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How VR Affects Ergonomics

Cybersickness

Probably the most unique impact of VR use on ergonomics is cybersickness, a kind of motion sickness that can make you feel dizzy, nauseous, and disoriented while affecting your spatial awareness. Experts believe it’s caused by your eyes being focused on a screen up close, but your brain believes it’s seeing something further away. This affects the physical aspect of ergonomics, causing discomfort that makes it difficult to do simple tasks like writing emails, which is more apparent with excess VR use. In fact, a 2022 study on using VR in the workplace saw two participants drop out after one day due to severe levels of cybersickness, negating any productivity benefits of the emerging technology.

Eye Strain

Focusing on VR graphics mere centimeters from your face can also cause visual fatigue by quickly and easily tiring out the eye muscles. The resulting severe strain from excessive VR use can cause blurred vision and even eye dryness since you’ll blink less as you focus on the screen. More importantly, both issues can cause irritation and pain, taking away from the comfort and productivity ergonomics aim to provide.

Muscle Fatigue

Back and neck strain are the issues most associated with ergonomics, and improper VR use can cause them, too. For example, losing awareness of your body position in the real world can cause you to slouch for longer, especially during intense VR sessions for work or play. If
you’re sitting down, the immersive nature of VR experiences may see you staying sedentary for too long. An ill-fitting headset can also add unnecessary pressure to your neck and shoulders and eventually strain them. And if you have pre-existing musculoskeletal issues,
VR use may worsen your condition.

Mental Overload

Mental health is a crucial aspect of ergonomics that impacts one’s ability and willingness to perform better. In fact, many Canadian workplaces are conducting ergonomic interventions that consider employee wellbeing. Yet the immersion virtual experiences provide offer countless stimuli for the brain to process, which can mentally overwhelm users. That makes VR users more susceptible to anxiety and depression, especially when exposed to negative stimuli via headset. And though studies on the long-term impacts of VR use on humans still need to be conducted, research out of the University of California found that more than half of the neurons in rat brains shut down in a VR environment. These findings may hint at further impacts on the cognitive aspect of ergonomics, which can affect your ability to mentally engage with various tasks while using VR.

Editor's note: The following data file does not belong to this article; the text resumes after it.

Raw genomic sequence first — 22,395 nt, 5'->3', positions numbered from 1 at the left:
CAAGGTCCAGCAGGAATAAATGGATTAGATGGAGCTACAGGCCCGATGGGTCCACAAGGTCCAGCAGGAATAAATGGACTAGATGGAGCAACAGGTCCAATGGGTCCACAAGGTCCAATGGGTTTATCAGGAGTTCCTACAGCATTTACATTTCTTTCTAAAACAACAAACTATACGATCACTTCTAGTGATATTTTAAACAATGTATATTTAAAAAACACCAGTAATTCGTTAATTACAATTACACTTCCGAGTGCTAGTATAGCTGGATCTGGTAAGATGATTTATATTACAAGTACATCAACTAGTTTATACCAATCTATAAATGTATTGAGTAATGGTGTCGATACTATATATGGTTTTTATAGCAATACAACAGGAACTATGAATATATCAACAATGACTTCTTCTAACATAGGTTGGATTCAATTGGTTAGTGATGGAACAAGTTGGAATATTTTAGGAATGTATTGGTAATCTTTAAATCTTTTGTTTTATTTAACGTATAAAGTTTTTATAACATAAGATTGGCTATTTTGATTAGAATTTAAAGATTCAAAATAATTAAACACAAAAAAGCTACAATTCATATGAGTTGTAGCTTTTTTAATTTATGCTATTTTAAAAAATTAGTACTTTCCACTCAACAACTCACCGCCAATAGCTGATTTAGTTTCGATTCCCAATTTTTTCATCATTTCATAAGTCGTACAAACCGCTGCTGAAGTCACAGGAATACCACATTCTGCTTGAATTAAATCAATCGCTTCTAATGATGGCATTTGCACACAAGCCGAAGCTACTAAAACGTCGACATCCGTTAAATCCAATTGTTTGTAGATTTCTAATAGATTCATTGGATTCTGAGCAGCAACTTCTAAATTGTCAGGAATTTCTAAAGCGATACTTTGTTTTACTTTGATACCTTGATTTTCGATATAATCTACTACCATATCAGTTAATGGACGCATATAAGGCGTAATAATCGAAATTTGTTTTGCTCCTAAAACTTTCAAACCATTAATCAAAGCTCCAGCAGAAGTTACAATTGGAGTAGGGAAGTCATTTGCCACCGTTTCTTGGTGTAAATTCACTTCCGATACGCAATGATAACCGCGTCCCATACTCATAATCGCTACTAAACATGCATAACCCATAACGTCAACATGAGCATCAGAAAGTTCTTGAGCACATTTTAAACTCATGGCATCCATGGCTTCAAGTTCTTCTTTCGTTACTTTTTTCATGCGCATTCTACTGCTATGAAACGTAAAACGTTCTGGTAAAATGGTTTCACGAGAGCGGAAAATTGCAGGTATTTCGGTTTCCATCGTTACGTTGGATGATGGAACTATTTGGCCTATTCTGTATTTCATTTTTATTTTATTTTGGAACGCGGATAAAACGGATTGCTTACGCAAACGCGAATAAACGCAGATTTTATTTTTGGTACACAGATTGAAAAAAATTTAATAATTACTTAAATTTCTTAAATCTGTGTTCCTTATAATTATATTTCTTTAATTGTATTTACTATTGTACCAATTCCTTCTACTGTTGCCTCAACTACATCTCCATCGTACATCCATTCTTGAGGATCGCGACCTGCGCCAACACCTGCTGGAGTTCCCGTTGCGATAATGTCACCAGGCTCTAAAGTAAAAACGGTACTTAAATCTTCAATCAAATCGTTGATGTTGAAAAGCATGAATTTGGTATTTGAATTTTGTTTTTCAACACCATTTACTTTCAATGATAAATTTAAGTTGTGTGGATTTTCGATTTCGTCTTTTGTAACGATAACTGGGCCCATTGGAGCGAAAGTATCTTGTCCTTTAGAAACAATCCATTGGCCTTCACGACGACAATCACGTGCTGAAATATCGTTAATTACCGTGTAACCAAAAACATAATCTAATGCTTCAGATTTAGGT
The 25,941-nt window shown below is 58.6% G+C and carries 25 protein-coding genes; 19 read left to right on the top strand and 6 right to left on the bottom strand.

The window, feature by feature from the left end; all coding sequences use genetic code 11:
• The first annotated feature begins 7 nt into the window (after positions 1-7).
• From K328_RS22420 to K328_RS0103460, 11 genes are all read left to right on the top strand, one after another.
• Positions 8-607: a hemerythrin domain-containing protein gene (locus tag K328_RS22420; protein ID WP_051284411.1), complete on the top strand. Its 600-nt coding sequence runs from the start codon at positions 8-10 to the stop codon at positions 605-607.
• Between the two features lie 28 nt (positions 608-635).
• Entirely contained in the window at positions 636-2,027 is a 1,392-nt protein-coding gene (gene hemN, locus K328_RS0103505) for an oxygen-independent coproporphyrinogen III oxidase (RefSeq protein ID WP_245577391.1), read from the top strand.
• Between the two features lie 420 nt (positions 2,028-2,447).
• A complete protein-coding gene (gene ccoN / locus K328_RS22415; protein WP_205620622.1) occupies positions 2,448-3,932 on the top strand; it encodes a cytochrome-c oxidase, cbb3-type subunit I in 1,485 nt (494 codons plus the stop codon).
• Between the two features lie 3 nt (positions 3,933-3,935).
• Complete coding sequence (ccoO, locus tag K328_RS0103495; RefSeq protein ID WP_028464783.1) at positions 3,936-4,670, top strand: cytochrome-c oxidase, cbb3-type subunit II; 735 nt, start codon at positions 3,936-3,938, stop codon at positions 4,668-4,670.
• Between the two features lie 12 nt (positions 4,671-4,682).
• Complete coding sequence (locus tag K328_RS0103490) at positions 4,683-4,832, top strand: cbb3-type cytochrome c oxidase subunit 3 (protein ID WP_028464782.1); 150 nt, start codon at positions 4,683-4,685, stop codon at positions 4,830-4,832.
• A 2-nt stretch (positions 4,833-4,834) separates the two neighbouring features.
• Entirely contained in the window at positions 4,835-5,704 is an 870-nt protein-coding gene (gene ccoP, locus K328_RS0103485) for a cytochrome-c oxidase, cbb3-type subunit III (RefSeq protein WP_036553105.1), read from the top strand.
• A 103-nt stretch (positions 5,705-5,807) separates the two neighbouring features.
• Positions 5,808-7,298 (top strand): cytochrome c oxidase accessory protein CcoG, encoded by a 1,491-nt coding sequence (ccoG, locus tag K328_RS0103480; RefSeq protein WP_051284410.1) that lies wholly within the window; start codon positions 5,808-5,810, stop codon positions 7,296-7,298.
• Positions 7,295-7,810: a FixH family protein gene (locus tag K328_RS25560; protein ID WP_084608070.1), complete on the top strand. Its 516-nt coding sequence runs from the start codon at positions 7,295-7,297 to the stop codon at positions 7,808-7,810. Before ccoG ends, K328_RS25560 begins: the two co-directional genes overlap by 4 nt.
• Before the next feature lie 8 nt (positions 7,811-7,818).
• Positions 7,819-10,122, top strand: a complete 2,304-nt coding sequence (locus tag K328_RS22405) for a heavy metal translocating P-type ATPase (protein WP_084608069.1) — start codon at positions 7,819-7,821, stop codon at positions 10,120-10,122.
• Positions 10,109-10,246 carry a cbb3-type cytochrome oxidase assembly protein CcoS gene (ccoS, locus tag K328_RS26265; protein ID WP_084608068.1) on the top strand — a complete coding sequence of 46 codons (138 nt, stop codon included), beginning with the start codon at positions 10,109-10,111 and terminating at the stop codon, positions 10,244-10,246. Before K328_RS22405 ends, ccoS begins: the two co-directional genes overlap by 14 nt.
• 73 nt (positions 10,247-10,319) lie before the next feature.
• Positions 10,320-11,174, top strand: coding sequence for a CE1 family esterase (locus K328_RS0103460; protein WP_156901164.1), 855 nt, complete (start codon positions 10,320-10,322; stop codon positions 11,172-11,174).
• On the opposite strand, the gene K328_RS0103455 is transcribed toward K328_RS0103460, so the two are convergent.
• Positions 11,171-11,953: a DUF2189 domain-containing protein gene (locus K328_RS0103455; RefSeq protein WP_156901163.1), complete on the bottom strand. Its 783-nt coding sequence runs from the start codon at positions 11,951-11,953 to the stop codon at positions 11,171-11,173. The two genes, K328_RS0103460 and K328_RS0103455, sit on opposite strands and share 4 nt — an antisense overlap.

Ways to Address These Effects

Have a Good VR Setup

To prevent ergonomic hazards caused by muscle fatigue, consider using a lightweight headset and make sure it fits properly by checking if it stays securely on your head but doesn’t add extra pressure to your temples. Accessories like headset strap pads can also keep it in place, so you don’t need to adjust your headset as you use it. It’s also good to maintain proper posture during VR sessions to prevent unnecessary back and neck strain. Those using headsets while seated, such as in the workplace, can consider investing in an ergonomic chair to promote both good posture and comfort during VR sessions.

Limit VR Use

Given the above impacts of VR on everything from your eyes and muscles to your wellbeing and spatial awareness, it’s vital to moderate how much you use it. Simply taking breaks every 15 to 20 minutes will give you the opportunity to stretch your body, rest your eyes, and get back your bearings if you’re starting to feel dizzy or are coming out of a particularly intense VR session.

Wear Protective Eyewear

Even if you take breaks, the vision issues you experience with VR can extend after you take the headset off. For example, looking at a computer, phone, or TV screen after a VR session can exacerbate eye strain. And since cybersickness isn’t exclusive to VR—scrolling through social media can achieve the same effect—further screen time can worsen any motion sickness you get from it. In these cases, donning protective eyewear can help you mitigate VR’s ergonomic impacts. To shield against further eye strain you can use blue light glasses. These block out harmful wavelengths of blue light and glare, so you can achieve visual comfort in line with ergonomic principles. Meanwhile, studies have found that peripheral vision-blocking glasses can reduce motion sickness caused by VR. These use a liquid crystal film to help you regain a sense of balance and experience better concentration, comfort, and overall productivity when you put your headset back on.

Seek Professional Help

If the above ergonomic effects persist despite you following the best practices possible to
alleviate them, don’t hesitate to seek professional help. Your local doctor can treat repeated
instances of motion sickness while using VR, a physiotherapist can relieve any strain or pain
caused by persistent muscular fatigue, and an optometrist can check for any underlying
health concerns if your eye strain doesn’t go away even if you take frequent VR breaks and
limit your overall screen time. If VR use also heightens any feelings of anxiety or depression,
it can also be good to consult a therapist. You can use their expert advice to improve your
ergonomic outcomes while still using VR, whether for work, school or play. 

In conclusion

VR is revolutionizing the world as we know it. But as with any emerging technology, there’s still a lot it needs to get right. By educating yourself on the ergonomic impacts of VR use, you can better address any issues before they progress—and freely reap the benefits its various use cases have to offer.

Written for xpertvr.ca by JB Simmons

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